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Look Away!: A History of the Confederate States of America Hardcover – April 2, 2002

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Editorial Reviews Review

The military history of the Civil War is well known. The political history of the era, and especially of the South, is less documented, a gap that William Davis's Look Away! admirably addresses.

Although the rhetoric of secession was democratic, invoking the ideals of the American Revolution and its classical forebears, Southern politics was directed by members of a small, self-serving aristocracy. And though the Confederate government advanced what then and now might be thought to be radical proposals (for one, that the postal service had to be self-supporting within two years of its founding), it was intolerant of dissent; the South's leaders, Davis writes, even barred a constitutional provision "recognizing the right of a state to secede." The natural result, Davis shows, was widespread resistance, including the development of a peace movement and of political groups loyal to the old Union. At the end of the war, Davis writes, "Confederate democracy had gone and would not be seen again--but the oligarchies had survived." Davis's study affords a new view on the Civil War, and it makes a fine addition to the overflowing library devoted to that crisis. --Gregory McNamee

From Library Journal

The director of the Virginia Center for Civil War Studies at Virginia Tech, Davis (Lincoln's Men) here offers a sweeping nonmilitary perspective of the Confederacy, examining the political turmoil that led to its creation and the social and economic devastation left after its defeat. Civilian life, civil law and justice, internal dissent, the opposition to Richmond's dictates, and the uneasy relationships between old-line Whigs and Democrats in the Rebel state legislatures and governors' mansions constitute the bulk of the work. With reference to the South's planter class and political base, the author concludes: "They had begun in 1861 as a movement dedicated to the professed belief that sovereignty lay with the states. For four years that democracy went through strains and wrenches testing its ability to resist centralization through one compromise of its ideology after another." Herein lies the kernel of Davis's penetrating analysis of the values and differences among the various factions of the Confederacy. This important contribution to Confederate historiography is recommended for all Civil War collections and major libraries. John Carver Edwards, Univ. of Georgia Libs., Cleveland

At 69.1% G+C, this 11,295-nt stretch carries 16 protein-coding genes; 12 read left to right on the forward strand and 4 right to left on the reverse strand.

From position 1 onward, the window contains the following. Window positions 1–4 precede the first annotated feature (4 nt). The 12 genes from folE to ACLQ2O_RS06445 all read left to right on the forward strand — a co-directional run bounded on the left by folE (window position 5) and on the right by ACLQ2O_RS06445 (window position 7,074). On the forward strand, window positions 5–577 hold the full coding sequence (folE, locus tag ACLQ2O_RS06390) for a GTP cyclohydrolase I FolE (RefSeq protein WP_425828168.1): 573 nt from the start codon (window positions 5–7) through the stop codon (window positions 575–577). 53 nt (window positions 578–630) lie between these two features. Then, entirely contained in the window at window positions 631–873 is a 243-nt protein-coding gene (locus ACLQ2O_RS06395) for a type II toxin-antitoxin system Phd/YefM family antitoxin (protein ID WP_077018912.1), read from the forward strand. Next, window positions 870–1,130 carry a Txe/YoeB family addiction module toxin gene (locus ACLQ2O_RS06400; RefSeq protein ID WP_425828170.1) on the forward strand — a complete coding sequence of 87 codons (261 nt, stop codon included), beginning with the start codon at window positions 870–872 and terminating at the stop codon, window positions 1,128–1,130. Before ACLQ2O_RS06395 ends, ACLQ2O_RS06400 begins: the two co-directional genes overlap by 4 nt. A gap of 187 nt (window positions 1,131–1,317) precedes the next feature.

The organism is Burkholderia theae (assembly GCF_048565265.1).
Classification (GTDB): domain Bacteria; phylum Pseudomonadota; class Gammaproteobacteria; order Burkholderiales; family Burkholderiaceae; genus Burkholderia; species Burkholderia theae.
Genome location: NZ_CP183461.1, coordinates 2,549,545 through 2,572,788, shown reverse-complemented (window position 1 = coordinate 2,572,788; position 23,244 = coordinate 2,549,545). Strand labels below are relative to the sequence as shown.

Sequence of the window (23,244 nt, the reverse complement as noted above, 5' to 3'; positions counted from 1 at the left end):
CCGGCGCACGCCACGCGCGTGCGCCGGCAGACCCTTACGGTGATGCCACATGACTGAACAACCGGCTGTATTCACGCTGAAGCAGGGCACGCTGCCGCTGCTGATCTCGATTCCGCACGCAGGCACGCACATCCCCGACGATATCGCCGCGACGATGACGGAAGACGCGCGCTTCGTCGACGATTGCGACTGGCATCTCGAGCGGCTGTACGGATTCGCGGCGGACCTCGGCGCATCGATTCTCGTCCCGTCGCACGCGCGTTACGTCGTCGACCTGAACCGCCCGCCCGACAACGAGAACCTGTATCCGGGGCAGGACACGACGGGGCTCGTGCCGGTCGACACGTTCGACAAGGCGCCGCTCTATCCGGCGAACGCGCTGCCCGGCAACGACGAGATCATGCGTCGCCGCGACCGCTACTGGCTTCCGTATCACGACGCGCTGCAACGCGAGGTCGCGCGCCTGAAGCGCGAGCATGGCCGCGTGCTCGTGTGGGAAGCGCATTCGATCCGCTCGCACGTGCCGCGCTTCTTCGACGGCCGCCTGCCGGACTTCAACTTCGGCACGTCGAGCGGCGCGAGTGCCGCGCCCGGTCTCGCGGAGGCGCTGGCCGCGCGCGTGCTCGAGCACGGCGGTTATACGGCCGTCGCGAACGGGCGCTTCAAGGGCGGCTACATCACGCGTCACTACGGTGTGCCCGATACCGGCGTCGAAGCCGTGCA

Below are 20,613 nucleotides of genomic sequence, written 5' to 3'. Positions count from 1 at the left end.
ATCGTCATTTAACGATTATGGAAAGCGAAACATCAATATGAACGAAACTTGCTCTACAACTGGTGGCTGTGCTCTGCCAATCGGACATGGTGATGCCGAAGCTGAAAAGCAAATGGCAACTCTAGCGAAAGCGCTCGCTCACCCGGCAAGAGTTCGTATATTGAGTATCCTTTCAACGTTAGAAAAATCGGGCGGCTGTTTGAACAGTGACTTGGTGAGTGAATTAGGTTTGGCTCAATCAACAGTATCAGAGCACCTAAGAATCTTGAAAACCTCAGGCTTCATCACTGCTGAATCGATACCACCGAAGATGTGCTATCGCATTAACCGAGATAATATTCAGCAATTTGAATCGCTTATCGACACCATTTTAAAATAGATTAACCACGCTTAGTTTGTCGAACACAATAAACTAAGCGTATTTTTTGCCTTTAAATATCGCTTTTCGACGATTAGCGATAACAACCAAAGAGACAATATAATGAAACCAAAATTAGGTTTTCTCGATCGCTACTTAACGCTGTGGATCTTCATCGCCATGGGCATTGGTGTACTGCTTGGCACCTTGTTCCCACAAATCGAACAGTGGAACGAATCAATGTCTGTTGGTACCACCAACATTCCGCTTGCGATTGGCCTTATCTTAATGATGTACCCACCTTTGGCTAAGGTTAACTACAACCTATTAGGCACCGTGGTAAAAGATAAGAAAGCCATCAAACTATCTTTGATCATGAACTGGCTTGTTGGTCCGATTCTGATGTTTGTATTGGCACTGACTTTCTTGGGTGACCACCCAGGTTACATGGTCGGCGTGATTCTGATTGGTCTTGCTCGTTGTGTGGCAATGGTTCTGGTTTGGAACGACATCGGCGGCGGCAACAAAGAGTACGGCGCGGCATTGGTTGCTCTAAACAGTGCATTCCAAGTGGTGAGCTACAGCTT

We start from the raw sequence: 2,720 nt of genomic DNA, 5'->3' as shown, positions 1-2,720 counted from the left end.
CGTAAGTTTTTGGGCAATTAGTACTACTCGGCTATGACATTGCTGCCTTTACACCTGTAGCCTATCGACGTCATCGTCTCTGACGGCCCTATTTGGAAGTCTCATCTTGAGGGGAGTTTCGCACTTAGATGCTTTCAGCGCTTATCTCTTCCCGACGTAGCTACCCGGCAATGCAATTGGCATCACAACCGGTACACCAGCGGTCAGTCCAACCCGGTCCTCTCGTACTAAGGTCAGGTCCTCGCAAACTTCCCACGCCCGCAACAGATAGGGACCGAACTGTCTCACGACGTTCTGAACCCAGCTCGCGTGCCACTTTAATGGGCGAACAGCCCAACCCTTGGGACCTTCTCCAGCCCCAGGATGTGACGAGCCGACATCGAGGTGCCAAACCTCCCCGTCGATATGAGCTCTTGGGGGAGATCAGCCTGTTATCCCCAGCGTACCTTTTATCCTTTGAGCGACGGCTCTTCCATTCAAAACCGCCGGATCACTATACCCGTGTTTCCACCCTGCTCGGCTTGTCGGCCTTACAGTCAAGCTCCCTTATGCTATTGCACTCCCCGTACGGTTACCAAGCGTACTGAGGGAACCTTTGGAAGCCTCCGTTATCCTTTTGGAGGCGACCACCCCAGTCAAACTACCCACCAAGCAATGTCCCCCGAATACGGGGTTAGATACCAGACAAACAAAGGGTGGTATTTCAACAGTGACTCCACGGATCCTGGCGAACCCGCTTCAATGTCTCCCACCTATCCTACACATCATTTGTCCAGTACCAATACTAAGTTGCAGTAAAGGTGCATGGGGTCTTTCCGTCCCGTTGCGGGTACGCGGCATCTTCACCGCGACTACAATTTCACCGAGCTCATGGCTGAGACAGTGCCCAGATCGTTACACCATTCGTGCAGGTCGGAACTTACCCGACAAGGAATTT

Copyright 2002 Cahners Business Information, Inc.

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Product Details

  • Hardcover: 512 pages
  • Publisher: Free Press (April 2, 2002)
  • Language: English
  • ISBN-10: 0684865858
  • ISBN-13: 978-0684865850
  • Product Dimensions: 6.5 x 1.4 x 9.5 inches
  • Shipping Weight: 1.7 pounds
  • Average Customer Review: 3.6 out of 5 stars  See all reviews (38 customer reviews)
  • Amazon Best Sellers Rank: #763,836 in Books (See Top 100 in Books)

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Most Helpful Customer Reviews

26 of 29 people found the following review helpful By Scott A. Gold on June 20, 2004
Format: Hardcover
In my opinion, this book deserves much praise for presenting an important, but almost completely ignored perspective on the Civil War. The military history is used only as a backdrop in this book. The focus instead is on the political history of the Confederacy. The book opens with the whirlwind in which the southern states seceded from the union and tells the story of the Confederate constitutional convention and of how Jefferson Davis became the Confederate President. The remainder focuses on the politics of the Confederate government. Among the many ironies is how a government that started focusing on "states rights" after suffering through much paralysis, saw the states cede more and more power to the Confederate government as the war went on. The title of this book may lead some to believe that this is some sort of apology for the South. In reality, it is quite critical of the Confederate cause. Those who hold the view that the Civil War was not about slavery but rather about states rights, will have that view challenged. The book is well written and is a must read for anyone interested in the Civil War.
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28 of 33 people found the following review helpful By Wayne A. Smith VINE VOICE on July 24, 2002
Format: Hardcover